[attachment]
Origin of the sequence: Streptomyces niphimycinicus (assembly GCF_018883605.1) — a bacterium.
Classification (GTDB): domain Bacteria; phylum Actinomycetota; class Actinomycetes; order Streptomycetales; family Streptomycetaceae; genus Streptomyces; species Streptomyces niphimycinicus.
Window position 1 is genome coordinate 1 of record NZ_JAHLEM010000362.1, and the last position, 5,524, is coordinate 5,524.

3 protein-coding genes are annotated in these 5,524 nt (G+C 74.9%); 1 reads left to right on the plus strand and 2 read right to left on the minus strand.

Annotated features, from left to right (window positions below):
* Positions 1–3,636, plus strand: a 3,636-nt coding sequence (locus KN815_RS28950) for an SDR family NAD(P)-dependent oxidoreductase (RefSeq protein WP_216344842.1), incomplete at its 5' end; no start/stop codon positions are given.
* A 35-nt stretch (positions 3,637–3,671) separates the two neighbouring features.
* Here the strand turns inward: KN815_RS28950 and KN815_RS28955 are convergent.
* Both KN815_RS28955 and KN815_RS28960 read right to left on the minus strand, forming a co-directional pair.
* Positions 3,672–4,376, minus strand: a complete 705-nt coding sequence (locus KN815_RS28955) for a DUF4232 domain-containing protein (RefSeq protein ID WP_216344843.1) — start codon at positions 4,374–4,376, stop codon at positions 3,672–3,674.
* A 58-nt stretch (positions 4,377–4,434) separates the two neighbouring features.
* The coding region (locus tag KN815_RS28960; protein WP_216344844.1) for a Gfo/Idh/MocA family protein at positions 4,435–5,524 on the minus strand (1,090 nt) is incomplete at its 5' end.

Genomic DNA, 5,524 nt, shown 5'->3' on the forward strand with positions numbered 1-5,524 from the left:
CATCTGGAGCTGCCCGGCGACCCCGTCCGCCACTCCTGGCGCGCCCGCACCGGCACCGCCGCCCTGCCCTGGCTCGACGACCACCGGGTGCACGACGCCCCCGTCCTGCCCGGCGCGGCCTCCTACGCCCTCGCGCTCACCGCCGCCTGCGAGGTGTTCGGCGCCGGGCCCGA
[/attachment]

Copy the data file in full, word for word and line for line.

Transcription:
Origin of the sequence: Streptomyces niphimycinicus (assembly GCF_018883605.1) — a bacterium.
Classification (GTDB): domain Bacteria; phylum Actinomycetota; class Actinomycetes; order Streptomycetales; family Streptomycetaceae; genus Streptomyces; species Streptomyces niphimycinicus.
Window position 1 is genome coordinate 1 of record NZ_JAHLEM010000362.1, and the last position, 5,524, is coordinate 5,524.

3 protein-coding genes are annotated in these 5,524 nt (G+C 74.9%); 1 reads left to right on the plus strand and 2 read right to left on the minus strand.

Annotated features, from left to right (window positions below):
* Positions 1–3,636, plus strand: a 3,636-nt coding sequence (locus KN815_RS28950) for an SDR family NAD(P)-dependent oxidoreductase (RefSeq protein WP_216344842.1), incomplete at its 5' end; no start/stop codon positions are given.
* A 35-nt stretch (positions 3,637–3,671) separates the two neighbouring features.
* Here the strand turns inward: KN815_RS28950 and KN815_RS28955 are convergent.
* Both KN815_RS28955 and KN815_RS28960 read right to left on the minus strand, forming a co-directional pair.
* Positions 3,672–4,376, minus strand: a complete 705-nt coding sequence (locus KN815_RS28955) for a DUF4232 domain-containing protein (RefSeq protein ID WP_216344843.1) — start codon at positions 4,374–4,376, stop codon at positions 3,672–3,674.
* A 58-nt stretch (positions 4,377–4,434) separates the two neighbouring features.
* The coding region (locus tag KN815_RS28960; protein WP_216344844.1) for a Gfo/Idh/MocA family protein at positions 4,435–5,524 on the minus strand (1,090 nt) is incomplete at its 5' end.

Genomic DNA, 5,524 nt, shown 5'->3' on the forward strand with positions numbered 1-5,524 from the left:
CATCTGGAGCTGCCCGGCGACCCCGTCCGCCACTCCTGGCGCGCCCGCACCGGCACCGCCGCCCTGCCCTGGCTCGACGACCACCGGGTGCACGACGCCCCCGTCCTGCCCGGCGCGGCCTCCTACGCCCTCGCGCTCACCGCCGCCTGCGAGGTGTTCGGCGCCGGGCCCGA